johntt11787: Who's idea was it to BLUE shrink wrap the WISH LP's??

Storm Thorgerson: johntt: The blue shrink wrap was MY idea, and the reason why we did it was because it came from the source of major feeling for the album Shine On You Crazy Diamond, which was absence, and what could be more absent than a cover you couldn't see? And in fact, I have heard that there are some REALLY devoted fans who have NEVER taken the shrink wrap off--what they did was they bought the album, took a scalpel, and slit the wrap, and slipped the album out, but they've never seen the album cover. What could be more absent? Columbia went through the roof, the then-president went crazy--he said, "How can you put out an album you can't see the cover? You can't do that, it's crazy!" But the manager said, "That's what the band wants!" And that's what they got.

Snowmanvik: Storm, how did you get your name?

Storm Thorgerson: Ha ha ha. Hey Snowmanvik, sounds like Trader Vic. I got my name, which is a real name, from Norway. I'm named after my uncle, or rather AN uncle on the Norwegian side, and the reason I'm called Storm was my mother thought I was a girl for nine months--so you wonder why I'm f--ked up! When I arrived, she realized I was not a girl, but she had no name for me, boo-hoo! This is a TRUE story! Any other Storms I've met have been two girls! So my mother, not knowing what to call me, asked my father, and my father gave her this name--which I have to say I like very much. It was kind of really handy in school, because you didn't get mucked about, or teased, because no one could think of a better name. Kind of cool for rock 'n' roll--better than if I'd been a girl, 'cause then I would've been Geraldine! Isn't that AWFUL!?

Nate_Dogg_22: so is there any corolation between dark side of the moon and wizard of Oz

Storm Thorgerson: HA HA HA!! Yeah, Hi Nate_Dogg--there's no dog like a Nate Dogg. Good question. I heard that story as well. What do you make of it? Is it galactic, psychedelic coincidence, or is it a load of crap?! I have to say that, not being a romantic--that's not true, I am a romantic--being a romantic BUT a realist, I think it's probably the latter, but then, with Pink Floyd, would you ever know?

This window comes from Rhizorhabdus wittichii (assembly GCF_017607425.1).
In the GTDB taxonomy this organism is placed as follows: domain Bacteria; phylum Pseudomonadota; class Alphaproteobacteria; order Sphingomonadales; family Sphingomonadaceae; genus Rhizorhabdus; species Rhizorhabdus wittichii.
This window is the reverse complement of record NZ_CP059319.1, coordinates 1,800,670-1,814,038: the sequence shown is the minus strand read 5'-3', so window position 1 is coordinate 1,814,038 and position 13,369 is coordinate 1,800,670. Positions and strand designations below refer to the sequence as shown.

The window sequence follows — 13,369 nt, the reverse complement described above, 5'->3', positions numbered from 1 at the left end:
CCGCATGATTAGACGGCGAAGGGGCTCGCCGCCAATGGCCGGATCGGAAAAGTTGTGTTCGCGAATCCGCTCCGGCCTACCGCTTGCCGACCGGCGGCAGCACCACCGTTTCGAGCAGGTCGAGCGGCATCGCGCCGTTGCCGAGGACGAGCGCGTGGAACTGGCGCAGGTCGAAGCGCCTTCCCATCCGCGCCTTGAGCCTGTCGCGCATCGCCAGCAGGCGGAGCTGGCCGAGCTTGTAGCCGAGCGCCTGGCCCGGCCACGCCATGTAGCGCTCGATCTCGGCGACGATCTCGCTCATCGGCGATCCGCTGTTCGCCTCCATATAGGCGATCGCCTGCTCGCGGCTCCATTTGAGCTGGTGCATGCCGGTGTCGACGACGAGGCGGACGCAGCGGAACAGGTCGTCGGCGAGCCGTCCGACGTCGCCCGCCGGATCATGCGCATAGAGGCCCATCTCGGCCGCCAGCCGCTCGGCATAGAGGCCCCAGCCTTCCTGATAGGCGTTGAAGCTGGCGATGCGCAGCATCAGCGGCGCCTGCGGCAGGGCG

twocv: Which artists do you have hanging on your walls at home? (i mean, artwork, not the actual artist!)

Storm Thorgerson: OK, twocv, the French car was the first car that we ever got a ride with when I first went hitch-hiking around Europe as teens. We got in this car, and within five minutes it crashed and I broke my arm and had to go home. I have on my walls--in the room I'm standing now, the living room in London--I have a picture by a San Francisco artist called Roy Deforrest. I have a Vermeer copy--not an original--a Dutch painter, 17th century; a Miro print (also not original); Lucy Iverat; and a painting I bought in South Africa by Ambrose. And then I have ONE OF MINE (in a high-pitched voice!!!), which is the Lightbulb Man, which is actually a steal from Dali--kind of a steal. This guy Roy Deforrest does crazy dog pictures--they're really good, the eyes are hysterical!

calgary_sinner_boy: I was wondering if there were any repercussions from the "Animals" shoot or was the extra publicity worth it?

Storm Thorgerson: How do they sin in Calgary? Ha ha ha, yeah, the Animals shoot, I've been to Calgary--we went to Calgary to shoot the video for "Learning To Fly"--have a man in a flat wheat field, you could shoot the Rockies in the distance, it was fantastic. The Animals shoot has been likened to a sort of "Spinal Tap"--in other words everything that could go wrong, did, in the best rock 'n' roll tradition. The idea came from Roger, who insisted, as was custom, to do things for "real." So there's a famous London landmark, a splendid '20s art deco power station had to have the inflatable pig for REAL flying between its towers--and on the first day, the pig, she would not inflate (I want no rude jokes at this point). On the second day, the pig, she inflated big, but a gust of wind tore it from its ropes, and the wind tore it to the heavens so quick we couldn't shoot it, and it went high enough in the air traffic lanes of the jets coming into London's busiest airport, so pilots actually radioed in pig sightings, and air traffic control was mad! Incredulous! "What are you talking about? You crazy?" You'd think it was a joke, but it was for real. The pig decided to come down later that evening on a farm in a county about 100 miles away. Can you imagine? "Darling! There are pigs landing in our field!" Anyway, the pig was rescued by the Floyd road crew, who are famous for such feats. On the third day of this saga, as we lurched from crisis to crisis, the pig actually flew and stayed tethered between the towers of the power station, behaving very well at last, having had its bit of fun! And if you ask me was this all worth it, I'd have to say it probably was. It was crazy, it was crazy, but it's all true. Tell Mr. Calgary Sinner this is all for real. The Floyd give it to you straight...or do they?